Red Sox Power Up, Again and Again, to Even Series With Astros

HOUSTON — Since late last season, whenever a Boston Red Sox player smashes a home run, he plops down afterward in a metal laundry cart and gets pushed the length of the cramped dugout through a receiving line of high fives. It’s a silly but unique ritual, and the players all seem to love it.

In Game 2 of the American League Championship Series against the Houston Astros, the Red Sox were in danger of wearing out their cart.

Six batters into the game, they celebrated a grand slam by designated hitter J.D. Martinez. Six batters later, they did it again, this time for third baseman Rafael Devers, who also hit a grand slam. The Red Sox thus became the first team in postseason history with multiple such blasts in the same game.

“We were really happy with what happened,” Devers said afterward in Spanish. “And we know that with a team like Houston, you have to score a lot of runs.”

On and on it went for the Red Sox against the Astros in a marathon 9-5 win that evened the best-of-seven series at one game apiece as it shifts to Boston on Monday. Red Sox center fielder Kiké Hernandez, who is hitting like a smaller, right-handed reincarnation of Barry Bonds, continued his blazing postseason at the plate, collecting two more hits, including yet another home run.

Through two games, it is clear that there will be little to no pitching, especially from the starting rotation, that the runs will come in bushels and that the games will be long for both of those reasons.

After Carlos Correa showed up the Red Sox with an elaborate home run celebration in Game 1, Devers put on a show of his own following his grand slam in the second inning. Credit…Bob Levey/Getty Images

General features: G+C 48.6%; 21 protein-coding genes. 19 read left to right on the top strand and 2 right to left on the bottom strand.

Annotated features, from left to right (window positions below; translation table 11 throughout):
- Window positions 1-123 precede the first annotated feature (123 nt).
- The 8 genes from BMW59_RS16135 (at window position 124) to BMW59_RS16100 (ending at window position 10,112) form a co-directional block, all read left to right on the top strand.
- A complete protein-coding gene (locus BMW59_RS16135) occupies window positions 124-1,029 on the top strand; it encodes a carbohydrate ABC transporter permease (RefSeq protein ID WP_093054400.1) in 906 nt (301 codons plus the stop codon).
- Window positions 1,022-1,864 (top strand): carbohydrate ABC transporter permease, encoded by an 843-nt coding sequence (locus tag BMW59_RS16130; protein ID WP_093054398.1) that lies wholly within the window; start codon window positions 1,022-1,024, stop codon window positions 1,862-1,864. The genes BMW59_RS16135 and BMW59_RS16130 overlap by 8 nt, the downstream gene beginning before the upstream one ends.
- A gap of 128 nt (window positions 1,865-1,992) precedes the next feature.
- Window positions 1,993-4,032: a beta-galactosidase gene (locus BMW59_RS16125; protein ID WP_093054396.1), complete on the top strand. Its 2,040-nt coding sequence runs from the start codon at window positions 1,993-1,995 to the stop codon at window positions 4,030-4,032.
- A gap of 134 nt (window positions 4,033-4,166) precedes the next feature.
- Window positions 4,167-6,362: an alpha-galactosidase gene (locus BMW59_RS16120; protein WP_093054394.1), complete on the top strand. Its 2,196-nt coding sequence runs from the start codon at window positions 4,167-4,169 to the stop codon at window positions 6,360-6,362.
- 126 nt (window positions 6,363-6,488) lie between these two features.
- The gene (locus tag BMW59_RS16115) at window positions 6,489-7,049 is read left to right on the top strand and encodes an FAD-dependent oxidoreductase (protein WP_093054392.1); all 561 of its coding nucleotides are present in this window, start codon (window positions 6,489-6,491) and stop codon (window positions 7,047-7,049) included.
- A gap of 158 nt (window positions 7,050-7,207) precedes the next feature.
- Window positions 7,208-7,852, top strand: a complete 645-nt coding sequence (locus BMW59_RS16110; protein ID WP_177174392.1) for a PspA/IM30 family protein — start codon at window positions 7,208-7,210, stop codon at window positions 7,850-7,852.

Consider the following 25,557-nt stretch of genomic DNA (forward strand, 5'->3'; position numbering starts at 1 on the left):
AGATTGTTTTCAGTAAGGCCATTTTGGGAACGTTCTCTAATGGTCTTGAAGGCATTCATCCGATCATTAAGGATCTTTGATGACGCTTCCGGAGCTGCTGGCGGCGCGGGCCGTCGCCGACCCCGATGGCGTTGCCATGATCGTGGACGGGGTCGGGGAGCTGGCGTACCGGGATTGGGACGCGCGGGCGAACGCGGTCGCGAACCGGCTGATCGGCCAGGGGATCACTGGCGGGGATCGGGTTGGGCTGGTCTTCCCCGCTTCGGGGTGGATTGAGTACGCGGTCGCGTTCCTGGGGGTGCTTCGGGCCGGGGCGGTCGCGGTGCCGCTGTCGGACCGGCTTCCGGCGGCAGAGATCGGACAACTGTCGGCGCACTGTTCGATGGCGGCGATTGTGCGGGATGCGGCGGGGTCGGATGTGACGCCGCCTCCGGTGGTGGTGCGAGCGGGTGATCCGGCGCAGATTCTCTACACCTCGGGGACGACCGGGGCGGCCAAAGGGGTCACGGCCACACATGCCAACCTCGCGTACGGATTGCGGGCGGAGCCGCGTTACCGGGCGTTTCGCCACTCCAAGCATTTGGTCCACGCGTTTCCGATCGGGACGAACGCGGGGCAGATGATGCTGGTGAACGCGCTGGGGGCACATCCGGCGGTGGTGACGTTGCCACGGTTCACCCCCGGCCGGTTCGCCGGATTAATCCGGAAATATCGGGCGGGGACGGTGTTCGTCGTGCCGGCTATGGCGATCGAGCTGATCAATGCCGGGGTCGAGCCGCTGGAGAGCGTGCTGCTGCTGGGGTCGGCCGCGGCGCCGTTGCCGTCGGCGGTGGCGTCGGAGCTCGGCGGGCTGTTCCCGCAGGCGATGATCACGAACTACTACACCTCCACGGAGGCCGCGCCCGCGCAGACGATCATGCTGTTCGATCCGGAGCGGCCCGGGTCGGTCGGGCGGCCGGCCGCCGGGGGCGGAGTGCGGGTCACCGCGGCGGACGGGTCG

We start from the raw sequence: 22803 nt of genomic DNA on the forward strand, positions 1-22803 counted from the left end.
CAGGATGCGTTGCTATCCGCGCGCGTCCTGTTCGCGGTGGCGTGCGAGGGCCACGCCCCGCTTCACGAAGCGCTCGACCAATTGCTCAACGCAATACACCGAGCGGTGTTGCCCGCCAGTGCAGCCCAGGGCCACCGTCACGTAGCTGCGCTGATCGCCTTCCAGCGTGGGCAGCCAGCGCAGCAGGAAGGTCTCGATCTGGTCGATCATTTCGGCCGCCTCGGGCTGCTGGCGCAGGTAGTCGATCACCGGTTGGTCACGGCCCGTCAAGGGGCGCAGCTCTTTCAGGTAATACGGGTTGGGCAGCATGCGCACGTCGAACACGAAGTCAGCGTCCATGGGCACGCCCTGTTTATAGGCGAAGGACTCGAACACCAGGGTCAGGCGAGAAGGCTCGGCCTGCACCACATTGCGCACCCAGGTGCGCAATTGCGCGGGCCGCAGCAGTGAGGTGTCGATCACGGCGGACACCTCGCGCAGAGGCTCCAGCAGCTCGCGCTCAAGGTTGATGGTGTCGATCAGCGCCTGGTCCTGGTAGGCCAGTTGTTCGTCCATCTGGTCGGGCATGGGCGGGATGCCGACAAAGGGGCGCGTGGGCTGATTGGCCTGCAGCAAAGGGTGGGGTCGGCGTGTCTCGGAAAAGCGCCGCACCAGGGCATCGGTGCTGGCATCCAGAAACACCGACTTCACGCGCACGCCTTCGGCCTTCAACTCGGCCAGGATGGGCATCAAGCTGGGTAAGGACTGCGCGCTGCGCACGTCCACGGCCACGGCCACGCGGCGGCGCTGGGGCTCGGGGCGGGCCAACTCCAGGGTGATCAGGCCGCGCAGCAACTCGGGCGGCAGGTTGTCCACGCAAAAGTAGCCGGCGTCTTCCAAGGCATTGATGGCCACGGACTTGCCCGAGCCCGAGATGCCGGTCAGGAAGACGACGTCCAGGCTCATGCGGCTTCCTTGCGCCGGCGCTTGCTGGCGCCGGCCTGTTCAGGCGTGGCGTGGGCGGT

“They got the same kind of team,” Martinez said. “When you look at it on paper, they have an unbelievable lineup, and we feel like we do, too.”

It all unraveled so quickly for the Astros on Saturday. Red Sox first baseman Kyle Schwarber led off the game with a double off Astros starter Luis Garcia, Devers drew a one-out walk and left fielder Alex Verdugo drew a two-out walk to load the bases.

Up came Martinez, Boston’s most accomplished slugger, who missed two games this postseason because of a twisted ankle. When Garcia fell behind Martinez, 1-0, and then threw a fastball away, Martinez didn’t miss. He sliced it over the right field fence for a 4-0 lead that silenced Minute Maid Park.

“That situation, the pressure is on him; it’s not on me to come through there,” Martinez said. “It’s the first inning. He has bases loaded. I’m trying to tell myself that, trying to stay relaxed and just looking for a pitch so I can just put a barrel on it.”

The same thing happened in the second inning, amid a concerning development for the Astros pitcher. After Garcia walked catcher Kevin Plawecki on four pitches and his velocity dipped, Astros Manager Dusty Baker and an athletic trainer paid a visit to the mound. They ended up removing Garcia, who was done after 33 pitches, citing discomfort in his right knee.